Riverview Gardens School District should regain provisional accreditation, according to a recommendation from officials with Missouri's Department of Elementary and Secondary Education.
The department released its endorsement Wednesday to upgrade the district that has been unaccredited since 2007. The state board of education will make its final decision based on the recommendation at its Dec. 2 meeting.
District administrators called it "a day of celebration."
"I can tell you that if there was a word beyond excitement, I would describe it in that way," said Riverview Gardens Superintendent Scott Spurgeon. "It will show a sense of confidence and restoring the academic honor that we’ve been working so hard to achieve, but it will also bring back hopefully that sense of pride in our school district and our community that we continue to provide that high quality academic program for all our scholars who deserve the very best we can provide."
He added: "It's a great day to be a Ram."
The district in north St. Louis County draws from such municipalities as Bellefontaine Neighbors, Jennings and Dellwood. Administrators last year asked for provisional accreditation after scoring within the fully accredited range on the Annual Performance Report (APR), but state education officials said they wanted to see more progress.
This year, Riverview Gardens again scored in the fully accredited range with 74.6 percent of available points in the APR, a slight drop from 79.3 percent the year before. But that decline, reported earlier this month, did not seem to factor into DESE's consideration.
"There has been a significant shift in the climate and culture in that school district," said Margie Vandeven, Missouri's commissioner for elementary and secondary education. "They are focused on improvement, and the community, the leadership, the schools are working very hard together to improve opportunities for children."
Spurgeon said his mission since taking over as superintendent in 2013 was "to restore academic honor and regain district accreditation." He said a "team effort" allowed the district to expand summer school and after-school programs, build community partnerships that provided resources, and push its nearly 5,400 students.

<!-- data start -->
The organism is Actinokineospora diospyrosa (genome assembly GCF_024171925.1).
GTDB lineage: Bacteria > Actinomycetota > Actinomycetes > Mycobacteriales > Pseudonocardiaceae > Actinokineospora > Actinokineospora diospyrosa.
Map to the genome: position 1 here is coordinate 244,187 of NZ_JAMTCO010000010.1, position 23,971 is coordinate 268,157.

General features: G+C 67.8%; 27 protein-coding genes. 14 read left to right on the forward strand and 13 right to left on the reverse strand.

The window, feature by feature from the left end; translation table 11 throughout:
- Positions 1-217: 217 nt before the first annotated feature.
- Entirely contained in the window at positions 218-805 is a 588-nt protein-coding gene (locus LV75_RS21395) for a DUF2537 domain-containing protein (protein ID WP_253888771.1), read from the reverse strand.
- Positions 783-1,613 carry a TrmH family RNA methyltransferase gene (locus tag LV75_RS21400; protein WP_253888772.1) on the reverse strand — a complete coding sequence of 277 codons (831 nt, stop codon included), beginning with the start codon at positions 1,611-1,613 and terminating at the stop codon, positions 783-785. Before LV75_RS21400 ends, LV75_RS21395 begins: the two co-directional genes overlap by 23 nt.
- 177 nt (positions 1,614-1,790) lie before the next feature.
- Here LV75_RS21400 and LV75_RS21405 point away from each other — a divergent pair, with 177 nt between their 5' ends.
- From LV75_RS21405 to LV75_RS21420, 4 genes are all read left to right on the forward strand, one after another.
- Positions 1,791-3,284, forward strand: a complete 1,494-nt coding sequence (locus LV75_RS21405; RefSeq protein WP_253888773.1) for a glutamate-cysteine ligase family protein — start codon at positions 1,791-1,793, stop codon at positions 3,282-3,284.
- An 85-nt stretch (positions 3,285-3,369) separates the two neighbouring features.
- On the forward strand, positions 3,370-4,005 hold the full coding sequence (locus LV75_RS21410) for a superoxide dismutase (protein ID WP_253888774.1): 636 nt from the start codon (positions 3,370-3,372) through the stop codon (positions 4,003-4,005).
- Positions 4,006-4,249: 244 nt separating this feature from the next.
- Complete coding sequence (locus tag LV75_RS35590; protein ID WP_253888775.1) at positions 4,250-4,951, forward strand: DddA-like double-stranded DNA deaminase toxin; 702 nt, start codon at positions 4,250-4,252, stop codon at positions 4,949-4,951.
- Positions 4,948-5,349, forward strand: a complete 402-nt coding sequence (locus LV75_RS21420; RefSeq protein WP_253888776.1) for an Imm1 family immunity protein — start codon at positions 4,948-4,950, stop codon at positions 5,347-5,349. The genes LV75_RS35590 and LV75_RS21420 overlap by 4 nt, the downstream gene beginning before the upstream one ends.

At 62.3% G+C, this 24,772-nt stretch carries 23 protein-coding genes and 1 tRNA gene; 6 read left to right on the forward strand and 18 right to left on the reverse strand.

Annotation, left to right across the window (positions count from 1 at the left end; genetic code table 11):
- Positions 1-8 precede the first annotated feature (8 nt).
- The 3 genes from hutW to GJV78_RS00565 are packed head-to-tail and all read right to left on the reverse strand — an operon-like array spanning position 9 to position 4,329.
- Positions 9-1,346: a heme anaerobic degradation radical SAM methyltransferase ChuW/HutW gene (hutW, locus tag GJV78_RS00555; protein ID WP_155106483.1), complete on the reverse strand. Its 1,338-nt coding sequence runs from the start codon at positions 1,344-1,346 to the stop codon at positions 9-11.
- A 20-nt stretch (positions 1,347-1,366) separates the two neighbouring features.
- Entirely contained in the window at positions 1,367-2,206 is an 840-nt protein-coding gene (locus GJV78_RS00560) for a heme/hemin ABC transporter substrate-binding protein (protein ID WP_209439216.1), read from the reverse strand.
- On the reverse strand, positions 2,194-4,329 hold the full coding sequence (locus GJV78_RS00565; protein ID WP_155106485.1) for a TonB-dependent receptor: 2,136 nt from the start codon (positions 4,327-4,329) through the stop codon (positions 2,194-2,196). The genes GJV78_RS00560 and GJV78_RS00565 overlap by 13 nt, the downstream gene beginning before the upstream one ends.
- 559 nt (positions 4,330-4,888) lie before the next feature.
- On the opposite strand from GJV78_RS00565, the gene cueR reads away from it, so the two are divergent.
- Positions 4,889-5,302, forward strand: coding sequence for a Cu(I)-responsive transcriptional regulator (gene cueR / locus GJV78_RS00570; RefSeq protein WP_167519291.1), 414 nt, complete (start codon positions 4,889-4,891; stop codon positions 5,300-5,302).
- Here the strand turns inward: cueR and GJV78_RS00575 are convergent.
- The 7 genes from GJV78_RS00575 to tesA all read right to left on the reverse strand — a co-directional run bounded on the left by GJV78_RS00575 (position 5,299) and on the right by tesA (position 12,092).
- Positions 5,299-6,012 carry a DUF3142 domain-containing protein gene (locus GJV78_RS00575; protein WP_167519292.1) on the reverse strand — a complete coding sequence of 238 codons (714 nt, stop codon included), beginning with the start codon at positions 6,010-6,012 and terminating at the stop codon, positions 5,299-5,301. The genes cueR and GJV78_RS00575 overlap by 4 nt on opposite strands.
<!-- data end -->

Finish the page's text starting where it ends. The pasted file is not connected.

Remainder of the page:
"Our scholars have really done everything that they’ve been asked to do over the last three years to really put us in a great position, and they’ve shown some tremendous improvement," he said. "On top of that list would be our professionals here in the district who have worked tirelessly to stay focused to remain consistent with the mission to continue to provide strong academic programs to increase our student performance."
However, DESE declined to offer a suggested date for when the switch to provisional accreditation should go into effect. There are at least a few options for an effective date: in January at the start of the second semester, the end of the school year or before the next school year.
That was news to Spurgeon, who said he expected the change to be made either immediately or by Jan. 1.
"My expectation would not be any different from any other district that has received a classification upgrade, that that classification upgrade would be somewhat either immediate or sometime within the 30 days of when the state board makes that decision," he said. "But that’s something that the state board of education has the authority to do."
Effect on transfer students
Vandeven said one consideration is how the effective date would impact transfer students. As an unaccredited district, students at Riverview Gardens had the option to transfer to other schools, at the district's expense. If the state school board approves the provisional accreditation recommendation, the legal right to transfer stops.
"We want to make sure that things are worked out for a stable situation for the students, and they would not have to transfer throughout the school year, and right now our superintendents are working together to establish a procedure so that can occur," she said.
As St. Louis Public Radio has previously reported, Riverview Gardens has put out a plan that would allow its 435 transfer students to stay in their current schools until they reach an obvious transition point. Spurgeon said that would avoid "a hardship for families."
"We felt it was the right and responsible thing for us to provide a transitional period for those students and families that are out in transfer," he said. "We came up with a plan and we worked collaboratively with the receiving districts to provide a system of transition for each of those families that are currently participating in transfer."
As the district awaits the state board's decision, Spurgeon said his focus is on continuing to improve his schools' performance in literacy, math and science. He said the district also hopes to increase the graduation rate among its seniors from 85.2 percent and among its Jobs for America's Graduates program participants from 94 percent. He also wants to add more money awarded for scholarships and advanced placement course offerings, as well as boost performance among AP tests.
DESE also released two other significant announcements among its recommendations:
- The Normandy School District will remain unaccredited.
- Any classification recommendation for St. Louis Public Schools has been postponed until the board's January meeting.
Vandeven said the delay is because the Riverview Gardens recommendation is likely to take much of the December meeting.
"We believe that our board would like to have a thorough discussion on that accreditation item, and we would like to allow plenty of time for that to occur," Vandeven said. "We do believe the district deserves an opportunity for us to look at them."
Camille Phillips and Dale Singer contributed to this report.
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